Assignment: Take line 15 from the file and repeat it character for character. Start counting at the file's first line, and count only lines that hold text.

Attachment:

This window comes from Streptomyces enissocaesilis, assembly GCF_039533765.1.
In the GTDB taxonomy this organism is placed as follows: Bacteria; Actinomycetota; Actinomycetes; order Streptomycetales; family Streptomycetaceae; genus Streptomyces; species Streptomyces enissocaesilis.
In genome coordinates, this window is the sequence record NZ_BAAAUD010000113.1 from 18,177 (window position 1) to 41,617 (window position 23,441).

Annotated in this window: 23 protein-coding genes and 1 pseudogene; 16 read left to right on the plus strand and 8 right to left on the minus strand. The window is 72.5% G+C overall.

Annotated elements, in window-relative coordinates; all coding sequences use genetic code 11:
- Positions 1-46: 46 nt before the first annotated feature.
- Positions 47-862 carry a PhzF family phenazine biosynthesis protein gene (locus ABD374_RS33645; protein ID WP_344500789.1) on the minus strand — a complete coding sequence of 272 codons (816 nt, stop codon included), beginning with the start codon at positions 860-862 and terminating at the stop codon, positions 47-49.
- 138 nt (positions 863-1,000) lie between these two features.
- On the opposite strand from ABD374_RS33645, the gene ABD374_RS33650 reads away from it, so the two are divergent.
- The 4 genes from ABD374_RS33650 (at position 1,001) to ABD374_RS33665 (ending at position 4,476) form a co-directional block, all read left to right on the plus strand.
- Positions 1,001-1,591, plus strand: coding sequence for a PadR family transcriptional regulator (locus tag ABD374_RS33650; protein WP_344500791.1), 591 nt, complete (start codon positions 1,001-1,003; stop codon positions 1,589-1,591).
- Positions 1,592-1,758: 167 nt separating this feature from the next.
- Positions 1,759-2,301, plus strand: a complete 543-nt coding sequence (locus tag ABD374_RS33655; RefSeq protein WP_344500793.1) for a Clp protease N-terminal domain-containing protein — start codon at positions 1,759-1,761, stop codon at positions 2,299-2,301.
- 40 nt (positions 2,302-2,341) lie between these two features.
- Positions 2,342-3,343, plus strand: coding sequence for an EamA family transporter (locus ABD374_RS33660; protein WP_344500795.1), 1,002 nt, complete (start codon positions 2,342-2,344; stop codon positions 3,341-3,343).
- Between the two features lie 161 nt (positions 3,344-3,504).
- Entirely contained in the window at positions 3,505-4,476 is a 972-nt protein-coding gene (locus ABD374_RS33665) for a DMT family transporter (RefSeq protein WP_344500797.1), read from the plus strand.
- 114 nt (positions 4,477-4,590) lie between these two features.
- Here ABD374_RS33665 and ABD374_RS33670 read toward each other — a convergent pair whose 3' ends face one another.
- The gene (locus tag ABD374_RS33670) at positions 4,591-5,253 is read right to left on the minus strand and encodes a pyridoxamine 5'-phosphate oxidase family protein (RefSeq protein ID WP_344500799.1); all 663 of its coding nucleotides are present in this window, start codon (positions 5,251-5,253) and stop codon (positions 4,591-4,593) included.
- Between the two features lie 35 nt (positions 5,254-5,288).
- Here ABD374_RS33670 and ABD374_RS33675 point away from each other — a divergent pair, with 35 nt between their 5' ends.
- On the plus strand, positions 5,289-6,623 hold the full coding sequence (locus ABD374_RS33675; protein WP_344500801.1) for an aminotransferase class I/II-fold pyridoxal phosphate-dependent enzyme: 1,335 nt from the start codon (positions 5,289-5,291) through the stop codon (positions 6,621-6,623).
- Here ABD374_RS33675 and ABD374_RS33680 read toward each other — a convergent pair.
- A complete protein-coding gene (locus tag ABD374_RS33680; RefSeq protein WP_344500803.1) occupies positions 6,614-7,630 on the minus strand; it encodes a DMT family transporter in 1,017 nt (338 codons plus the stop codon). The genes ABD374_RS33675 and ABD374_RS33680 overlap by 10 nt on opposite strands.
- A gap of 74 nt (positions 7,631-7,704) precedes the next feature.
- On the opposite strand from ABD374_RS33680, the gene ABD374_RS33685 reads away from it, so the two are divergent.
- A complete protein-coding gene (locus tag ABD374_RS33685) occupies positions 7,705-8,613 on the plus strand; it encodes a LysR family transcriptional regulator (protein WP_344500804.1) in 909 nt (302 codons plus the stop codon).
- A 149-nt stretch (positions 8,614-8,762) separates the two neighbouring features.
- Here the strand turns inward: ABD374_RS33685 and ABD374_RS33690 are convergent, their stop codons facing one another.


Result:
- Positions 2,342-3,343, plus strand: coding sequence for an EamA family transporter (locus ABD374_RS33660; protein WP_344500795.1), 1,002 nt, complete (start codon positions 2,342-2,344; stop codon positions 3,341-3,343).